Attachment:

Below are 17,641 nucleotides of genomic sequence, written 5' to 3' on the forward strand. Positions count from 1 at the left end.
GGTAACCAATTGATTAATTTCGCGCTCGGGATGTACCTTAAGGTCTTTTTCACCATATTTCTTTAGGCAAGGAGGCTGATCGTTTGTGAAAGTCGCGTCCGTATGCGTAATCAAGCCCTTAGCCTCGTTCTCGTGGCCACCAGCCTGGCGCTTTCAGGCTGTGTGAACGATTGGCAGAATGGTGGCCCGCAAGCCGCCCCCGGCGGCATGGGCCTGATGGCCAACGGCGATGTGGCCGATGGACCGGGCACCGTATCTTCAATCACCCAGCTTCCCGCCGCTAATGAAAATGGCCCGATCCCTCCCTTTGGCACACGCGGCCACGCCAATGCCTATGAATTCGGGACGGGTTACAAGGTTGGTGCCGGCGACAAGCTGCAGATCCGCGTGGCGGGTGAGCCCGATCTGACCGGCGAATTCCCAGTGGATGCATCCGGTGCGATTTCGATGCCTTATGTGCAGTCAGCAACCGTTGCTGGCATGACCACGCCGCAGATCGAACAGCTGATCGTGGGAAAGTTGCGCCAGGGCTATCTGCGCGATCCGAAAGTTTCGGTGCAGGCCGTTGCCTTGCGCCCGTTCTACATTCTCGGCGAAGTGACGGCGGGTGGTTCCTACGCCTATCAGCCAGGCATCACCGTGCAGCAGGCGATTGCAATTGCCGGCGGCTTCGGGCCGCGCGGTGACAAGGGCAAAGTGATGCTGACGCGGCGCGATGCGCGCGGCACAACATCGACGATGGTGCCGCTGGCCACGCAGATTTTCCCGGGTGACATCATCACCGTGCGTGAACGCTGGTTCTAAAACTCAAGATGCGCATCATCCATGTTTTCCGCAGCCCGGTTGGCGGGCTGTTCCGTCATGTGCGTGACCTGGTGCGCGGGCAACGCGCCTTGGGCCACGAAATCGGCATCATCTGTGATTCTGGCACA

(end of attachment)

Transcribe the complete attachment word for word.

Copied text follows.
Below are 17,641 nucleotides of genomic sequence, written 5' to 3' on the forward strand. Positions count from 1 at the left end.
GGTAACCAATTGATTAATTTCGCGCTCGGGATGTACCTTAAGGTCTTTTTCACCATATTTCTTTAGGCAAGGAGGCTGATCGTTTGTGAAAGTCGCGTCCGTATGCGTAATCAAGCCCTTAGCCTCGTTCTCGTGGCCACCAGCCTGGCGCTTTCAGGCTGTGTGAACGATTGGCAGAATGGTGGCCCGCAAGCCGCCCCCGGCGGCATGGGCCTGATGGCCAACGGCGATGTGGCCGATGGACCGGGCACCGTATCTTCAATCACCCAGCTTCCCGCCGCTAATGAAAATGGCCCGATCCCTCCCTTTGGCACACGCGGCCACGCCAATGCCTATGAATTCGGGACGGGTTACAAGGTTGGTGCCGGCGACAAGCTGCAGATCCGCGTGGCGGGTGAGCCCGATCTGACCGGCGAATTCCCAGTGGATGCATCCGGTGCGATTTCGATGCCTTATGTGCAGTCAGCAACCGTTGCTGGCATGACCACGCCGCAGATCGAACAGCTGATCGTGGGAAAGTTGCGCCAGGGCTATCTGCGCGATCCGAAAGTTTCGGTGCAGGCCGTTGCCTTGCGCCCGTTCTACATTCTCGGCGAAGTGACGGCGGGTGGTTCCTACGCCTATCAGCCAGGCATCACCGTGCAGCAGGCGATTGCAATTGCCGGCGGCTTCGGGCCGCGCGGTGACAAGGGCAAAGTGATGCTGACGCGGCGCGATGCGCGCGGCACAACATCGACGATGGTGCCGCTGGCCACGCAGATTTTCCCGGGTGACATCATCACCGTGCGTGAACGCTGGTTCTAAAACTCAAGATGCGCATCATCCATGTTTTCCGCAGCCCGGTTGGCGGGCTGTTCCGTCATGTGCGTGACCTGGTGCGCGGGCAACGCGCCTTGGGCCACGAAATCGGCATCATCTGTGATTCTGGCACA